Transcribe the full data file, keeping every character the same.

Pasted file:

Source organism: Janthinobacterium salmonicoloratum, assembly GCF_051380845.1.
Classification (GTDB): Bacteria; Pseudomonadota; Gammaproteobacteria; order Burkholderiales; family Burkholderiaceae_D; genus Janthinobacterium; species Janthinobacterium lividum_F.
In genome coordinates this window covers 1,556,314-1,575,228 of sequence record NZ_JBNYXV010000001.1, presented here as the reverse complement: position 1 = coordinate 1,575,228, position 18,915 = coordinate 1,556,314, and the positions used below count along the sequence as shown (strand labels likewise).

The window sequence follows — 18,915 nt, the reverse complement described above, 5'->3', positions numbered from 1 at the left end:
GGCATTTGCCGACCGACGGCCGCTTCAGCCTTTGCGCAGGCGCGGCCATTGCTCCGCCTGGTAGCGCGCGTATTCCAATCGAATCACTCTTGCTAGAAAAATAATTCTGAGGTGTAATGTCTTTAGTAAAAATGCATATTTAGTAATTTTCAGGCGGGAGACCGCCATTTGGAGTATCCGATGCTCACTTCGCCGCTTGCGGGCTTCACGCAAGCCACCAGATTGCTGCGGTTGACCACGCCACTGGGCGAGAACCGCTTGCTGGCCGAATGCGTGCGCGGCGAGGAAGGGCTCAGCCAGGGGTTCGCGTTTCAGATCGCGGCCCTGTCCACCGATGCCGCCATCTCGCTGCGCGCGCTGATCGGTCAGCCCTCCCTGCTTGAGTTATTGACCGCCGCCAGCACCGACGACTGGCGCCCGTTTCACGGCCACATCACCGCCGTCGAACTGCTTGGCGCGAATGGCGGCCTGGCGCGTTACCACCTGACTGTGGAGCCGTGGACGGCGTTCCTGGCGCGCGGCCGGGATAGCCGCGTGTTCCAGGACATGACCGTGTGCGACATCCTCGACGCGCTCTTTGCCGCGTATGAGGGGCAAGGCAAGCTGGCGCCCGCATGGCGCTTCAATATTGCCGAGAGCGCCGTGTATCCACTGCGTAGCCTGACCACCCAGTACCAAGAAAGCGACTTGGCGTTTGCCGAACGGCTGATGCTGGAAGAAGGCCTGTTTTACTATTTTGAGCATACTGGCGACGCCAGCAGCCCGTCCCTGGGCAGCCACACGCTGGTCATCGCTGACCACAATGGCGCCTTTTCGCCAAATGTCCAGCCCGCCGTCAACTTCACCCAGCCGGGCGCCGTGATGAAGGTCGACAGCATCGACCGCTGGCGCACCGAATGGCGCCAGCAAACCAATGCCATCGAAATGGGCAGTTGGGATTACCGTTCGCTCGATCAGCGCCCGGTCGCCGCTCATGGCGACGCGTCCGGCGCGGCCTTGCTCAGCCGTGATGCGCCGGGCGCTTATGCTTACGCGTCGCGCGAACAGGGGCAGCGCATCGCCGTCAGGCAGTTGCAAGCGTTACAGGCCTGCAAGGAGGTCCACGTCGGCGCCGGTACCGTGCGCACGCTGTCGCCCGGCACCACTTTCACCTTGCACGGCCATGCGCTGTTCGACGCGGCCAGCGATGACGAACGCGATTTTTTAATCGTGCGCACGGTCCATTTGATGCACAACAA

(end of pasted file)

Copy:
Source organism: Janthinobacterium salmonicoloratum, assembly GCF_051380845.1.
Classification (GTDB): Bacteria; Pseudomonadota; Gammaproteobacteria; order Burkholderiales; family Burkholderiaceae_D; genus Janthinobacterium; species Janthinobacterium lividum_F.
In genome coordinates this window covers 1,556,314-1,575,228 of sequence record NZ_JBNYXV010000001.1, presented here as the reverse complement: position 1 = coordinate 1,575,228, position 18,915 = coordinate 1,556,314, and the positions used below count along the sequence as shown (strand labels likewise).

The window sequence follows — 18,915 nt, the reverse complement described above, 5'->3', positions numbered from 1 at the left end:
GGCATTTGCCGACCGACGGCCGCTTCAGCCTTTGCGCAGGCGCGGCCATTGCTCCGCCTGGTAGCGCGCGTATTCCAATCGAATCACTCTTGCTAGAAAAATAATTCTGAGGTGTAATGTCTTTAGTAAAAATGCATATTTAGTAATTTTCAGGCGGGAGACCGCCATTTGGAGTATCCGATGCTCACTTCGCCGCTTGCGGGCTTCACGCAAGCCACCAGATTGCTGCGGTTGACCACGCCACTGGGCGAGAACCGCTTGCTGGCCGAATGCGTGCGCGGCGAGGAAGGGCTCAGCCAGGGGTTCGCGTTTCAGATCGCGGCCCTGTCCACCGATGCCGCCATCTCGCTGCGCGCGCTGATCGGTCAGCCCTCCCTGCTTGAGTTATTGACCGCCGCCAGCACCGACGACTGGCGCCCGTTTCACGGCCACATCACCGCCGTCGAACTGCTTGGCGCGAATGGCGGCCTGGCGCGTTACCACCTGACTGTGGAGCCGTGGACGGCGTTCCTGGCGCGCGGCCGGGATAGCCGCGTGTTCCAGGACATGACCGTGTGCGACATCCTCGACGCGCTCTTTGCCGCGTATGAGGGGCAAGGCAAGCTGGCGCCCGCATGGCGCTTCAATATTGCCGAGAGCGCCGTGTATCCACTGCGTAGCCTGACCACCCAGTACCAAGAAAGCGACTTGGCGTTTGCCGAACGGCTGATGCTGGAAGAAGGCCTGTTTTACTATTTTGAGCATACTGGCGACGCCAGCAGCCCGTCCCTGGGCAGCCACACGCTGGTCATCGCTGACCACAATGGCGCCTTTTCGCCAAATGTCCAGCCCGCCGTCAACTTCACCCAGCCGGGCGCCGTGATGAAGGTCGACAGCATCGACCGCTGGCGCACCGAATGGCGCCAGCAAACCAATGCCATCGAAATGGGCAGTTGGGATTACCGTTCGCTCGATCAGCGCCCGGTCGCCGCTCATGGCGACGCGTCCGGCGCGGCCTTGCTCAGCCGTGATGCGCCGGGCGCTTATGCTTACGCGTCGCGCGAACAGGGGCAGCGCATCGCCGTCAGGCAGTTGCAAGCGTTACAGGCCTGCAAGGAGGTCCACGTCGGCGCCGGTACCGTGCGCACGCTGTCGCCCGGCACCACTTTCACCTTGCACGGCCATGCGCTGTTCGACGCGGCCAGCGATGACGAACGCGATTTTTTAATCGTGCGCACGGTCCATTTGATGCACAACAA